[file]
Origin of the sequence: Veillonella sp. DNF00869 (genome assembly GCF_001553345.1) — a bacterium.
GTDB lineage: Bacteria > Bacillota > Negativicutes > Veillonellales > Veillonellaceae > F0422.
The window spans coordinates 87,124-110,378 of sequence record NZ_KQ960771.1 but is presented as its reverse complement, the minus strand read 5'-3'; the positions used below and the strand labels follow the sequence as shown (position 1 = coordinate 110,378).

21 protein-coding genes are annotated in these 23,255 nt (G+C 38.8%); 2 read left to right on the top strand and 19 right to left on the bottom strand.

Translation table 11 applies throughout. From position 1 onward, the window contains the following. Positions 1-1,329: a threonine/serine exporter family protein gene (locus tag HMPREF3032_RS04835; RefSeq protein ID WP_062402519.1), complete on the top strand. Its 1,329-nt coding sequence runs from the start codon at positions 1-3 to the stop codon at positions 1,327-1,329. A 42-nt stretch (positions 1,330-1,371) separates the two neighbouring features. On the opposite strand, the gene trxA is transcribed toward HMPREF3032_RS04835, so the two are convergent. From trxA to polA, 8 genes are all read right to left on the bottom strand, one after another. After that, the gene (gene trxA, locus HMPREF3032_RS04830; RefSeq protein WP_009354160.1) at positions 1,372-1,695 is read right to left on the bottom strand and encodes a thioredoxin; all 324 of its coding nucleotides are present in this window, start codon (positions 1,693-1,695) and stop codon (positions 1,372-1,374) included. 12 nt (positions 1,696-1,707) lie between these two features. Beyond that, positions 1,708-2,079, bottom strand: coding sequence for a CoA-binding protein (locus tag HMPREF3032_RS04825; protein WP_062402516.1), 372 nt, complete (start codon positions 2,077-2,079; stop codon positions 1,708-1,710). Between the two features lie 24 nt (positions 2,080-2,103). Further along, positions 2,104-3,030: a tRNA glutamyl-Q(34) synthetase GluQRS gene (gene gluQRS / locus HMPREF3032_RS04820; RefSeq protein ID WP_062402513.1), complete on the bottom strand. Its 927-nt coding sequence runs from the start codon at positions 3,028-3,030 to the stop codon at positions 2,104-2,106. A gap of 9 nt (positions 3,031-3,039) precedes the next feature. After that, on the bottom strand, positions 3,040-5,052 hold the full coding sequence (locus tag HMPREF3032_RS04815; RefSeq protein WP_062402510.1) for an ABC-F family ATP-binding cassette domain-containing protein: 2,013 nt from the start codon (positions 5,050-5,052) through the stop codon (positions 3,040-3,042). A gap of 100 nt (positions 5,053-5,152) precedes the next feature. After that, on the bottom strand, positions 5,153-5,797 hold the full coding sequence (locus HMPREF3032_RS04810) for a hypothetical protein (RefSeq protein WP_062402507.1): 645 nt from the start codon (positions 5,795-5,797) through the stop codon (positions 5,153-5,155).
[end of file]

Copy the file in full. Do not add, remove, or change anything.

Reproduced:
Origin of the sequence: Veillonella sp. DNF00869 (genome assembly GCF_001553345.1) — a bacterium.
GTDB lineage: Bacteria > Bacillota > Negativicutes > Veillonellales > Veillonellaceae > F0422.
The window spans coordinates 87,124-110,378 of sequence record NZ_KQ960771.1 but is presented as its reverse complement, the minus strand read 5'-3'; the positions used below and the strand labels follow the sequence as shown (position 1 = coordinate 110,378).

21 protein-coding genes are annotated in these 23,255 nt (G+C 38.8%); 2 read left to right on the top strand and 19 right to left on the bottom strand.

Translation table 11 applies throughout. From position 1 onward, the window contains the following. Positions 1-1,329: a threonine/serine exporter family protein gene (locus tag HMPREF3032_RS04835; RefSeq protein ID WP_062402519.1), complete on the top strand. Its 1,329-nt coding sequence runs from the start codon at positions 1-3 to the stop codon at positions 1,327-1,329. A 42-nt stretch (positions 1,330-1,371) separates the two neighbouring features. On the opposite strand, the gene trxA is transcribed toward HMPREF3032_RS04835, so the two are convergent. From trxA to polA, 8 genes are all read right to left on the bottom strand, one after another. After that, the gene (gene trxA, locus HMPREF3032_RS04830; RefSeq protein WP_009354160.1) at positions 1,372-1,695 is read right to left on the bottom strand and encodes a thioredoxin; all 324 of its coding nucleotides are present in this window, start codon (positions 1,693-1,695) and stop codon (positions 1,372-1,374) included. 12 nt (positions 1,696-1,707) lie between these two features. Beyond that, positions 1,708-2,079, bottom strand: coding sequence for a CoA-binding protein (locus tag HMPREF3032_RS04825; protein WP_062402516.1), 372 nt, complete (start codon positions 2,077-2,079; stop codon positions 1,708-1,710). Between the two features lie 24 nt (positions 2,080-2,103). Further along, positions 2,104-3,030: a tRNA glutamyl-Q(34) synthetase GluQRS gene (gene gluQRS / locus HMPREF3032_RS04820; RefSeq protein ID WP_062402513.1), complete on the bottom strand. Its 927-nt coding sequence runs from the start codon at positions 3,028-3,030 to the stop codon at positions 2,104-2,106. A gap of 9 nt (positions 3,031-3,039) precedes the next feature. After that, on the bottom strand, positions 3,040-5,052 hold the full coding sequence (locus tag HMPREF3032_RS04815; RefSeq protein WP_062402510.1) for an ABC-F family ATP-binding cassette domain-containing protein: 2,013 nt from the start codon (positions 5,050-5,052) through the stop codon (positions 3,040-3,042). A gap of 100 nt (positions 5,053-5,152) precedes the next feature. After that, on the bottom strand, positions 5,153-5,797 hold the full coding sequence (locus HMPREF3032_RS04810) for a hypothetical protein (RefSeq protein WP_062402507.1): 645 nt from the start codon (positions 5,795-5,797) through the stop codon (positions 5,153-5,155).